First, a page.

In order to achieve social justice in the various parts of the world, in the various countries, and in the relationships between them, there is a need for ever new movements of solidarity of the workers and with the workers. This solidarity must be present whenever it is called for by the social degrading of the subject of work, by exploitation of the workers, and by the growing areas of poverty and even hunger. The Church is firmly committed to this cause, for she considers it her mission, her service, a proof of her fidelity to Christ, so that she can truly be the “Church  of the poor”.[5]

We still have the need for a new, powerful movement of the workers of the United States. They need to come together and say “no more” to the abusive powers being granted to corporations. Since the Supreme Court as validated such abuse by the rule of immoral laws, they must speak together in denial of those laws, force them to be repealed, and have put in place new laws which protect their rights individually and collectively so that human dignity will not be undermined.

 

[Image=Debbie Stabenow marches on Labor Day 2017 by Office of Debbie Stabenow [Public domain], via Wikimedia Commons]


[1] In Centesimus Annus, St. John Paul II noted the need for the state to intervene when just wages, even if and when the workers agreed to such injustice by contract:

 The Pope immediately adds another right which the worker has as a person. This is the right to a “just wage”, which cannot be left to the “free consent of the parties, so that the employer, having paid what was agreed upon, has done his part and seemingly is not called upon to do anything beyond”. It was said at the time that the State does not have the power to intervene in the terms of these contracts, except to ensure the fulfilment of what had been explicitly agreed upon. This concept of relations between employers and employees, purely pragmatic and inspired by a thorough-going individualism, is severely censured in the Encyclical as contrary to the twofold nature of work as a personal and necessary reality. For if work as something personal belongs to the sphere of the individual’s free use of his own abilities and energy, as something necessary it is governed by the grave obligation of every individual to ensure “the preservation of life”. “It necessarily follows”, the Pope concludes, “that every individual has a natural right to procure what is required to live; and the poor can procure that in no other way than by what they can earn through their work”.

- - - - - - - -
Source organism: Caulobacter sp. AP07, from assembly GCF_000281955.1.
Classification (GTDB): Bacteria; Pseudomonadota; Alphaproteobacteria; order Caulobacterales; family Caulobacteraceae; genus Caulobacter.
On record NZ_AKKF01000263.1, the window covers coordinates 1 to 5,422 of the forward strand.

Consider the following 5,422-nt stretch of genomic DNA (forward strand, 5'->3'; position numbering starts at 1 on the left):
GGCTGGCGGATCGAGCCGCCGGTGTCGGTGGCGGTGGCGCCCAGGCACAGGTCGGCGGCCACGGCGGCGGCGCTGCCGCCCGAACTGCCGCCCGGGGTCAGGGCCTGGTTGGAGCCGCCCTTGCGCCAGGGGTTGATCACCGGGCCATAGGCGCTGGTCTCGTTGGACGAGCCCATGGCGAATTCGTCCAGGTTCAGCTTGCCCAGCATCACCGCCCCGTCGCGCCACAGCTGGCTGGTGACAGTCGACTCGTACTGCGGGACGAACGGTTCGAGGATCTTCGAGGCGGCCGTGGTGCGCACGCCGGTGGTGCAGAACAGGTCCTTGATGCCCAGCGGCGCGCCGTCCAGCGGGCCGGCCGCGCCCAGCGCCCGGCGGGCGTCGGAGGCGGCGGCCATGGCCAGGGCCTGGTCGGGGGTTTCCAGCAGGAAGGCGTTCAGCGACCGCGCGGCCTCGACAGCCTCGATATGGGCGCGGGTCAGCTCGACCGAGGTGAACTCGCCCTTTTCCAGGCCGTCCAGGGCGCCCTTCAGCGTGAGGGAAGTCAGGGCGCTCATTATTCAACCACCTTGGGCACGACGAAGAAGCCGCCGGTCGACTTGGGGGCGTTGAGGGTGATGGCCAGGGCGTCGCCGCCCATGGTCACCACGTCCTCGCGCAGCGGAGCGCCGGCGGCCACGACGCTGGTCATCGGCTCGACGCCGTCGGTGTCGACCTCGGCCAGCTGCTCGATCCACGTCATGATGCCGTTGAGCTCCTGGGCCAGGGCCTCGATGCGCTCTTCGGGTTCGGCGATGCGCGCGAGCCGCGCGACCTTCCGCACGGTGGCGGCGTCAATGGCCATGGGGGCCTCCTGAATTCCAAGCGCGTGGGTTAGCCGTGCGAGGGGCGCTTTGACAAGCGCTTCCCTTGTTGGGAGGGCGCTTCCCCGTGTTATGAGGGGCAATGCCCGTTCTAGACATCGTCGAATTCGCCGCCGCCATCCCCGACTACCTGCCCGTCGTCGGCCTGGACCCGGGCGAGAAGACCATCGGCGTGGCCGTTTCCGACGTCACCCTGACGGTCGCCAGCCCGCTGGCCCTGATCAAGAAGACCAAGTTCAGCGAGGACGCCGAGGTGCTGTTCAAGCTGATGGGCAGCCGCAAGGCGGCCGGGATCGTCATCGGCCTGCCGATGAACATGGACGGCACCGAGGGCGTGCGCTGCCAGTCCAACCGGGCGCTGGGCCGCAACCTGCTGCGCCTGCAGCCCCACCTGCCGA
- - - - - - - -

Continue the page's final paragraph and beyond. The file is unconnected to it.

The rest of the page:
A workman’s wages should be sufficient to enable him to support himself, his wife and his children. “If through necessity or fear of a worse evil the workman accepts harder conditions because an employer or contractor will afford no better, he is made the victim of force and injustice”.

Would that these words, written at a time when what has been called “unbridled capitalism” was pressing forward, should not have to be repeated today with the same severity. Unfortunately, even today one finds instances of contracts between employers and employees which lack reference to the most elementary justice regarding the employment of children or women, working hours, the hygienic condition of the work-place and fair pay; and this is the case despite the International Declarations and Conventions on the subject and the internal laws of States. The Pope attributed to the “public authority” the “strict duty” of providing properly for the welfare of the workers, because a failure to do so violates justice; indeed, he did not hesitate to speak of “distributive justice”.

[2] US. Catholic Bishops. Pastoral Letter, Economic Justice for All.

[3] Pope Paul VI. Populorum Progressio. Vatican Translation.

[4] St. John XXIII.  Mater et Magistra. Vatican Translation.

[5] St. John Paul II, Laborem Exercens. Vatican Translation.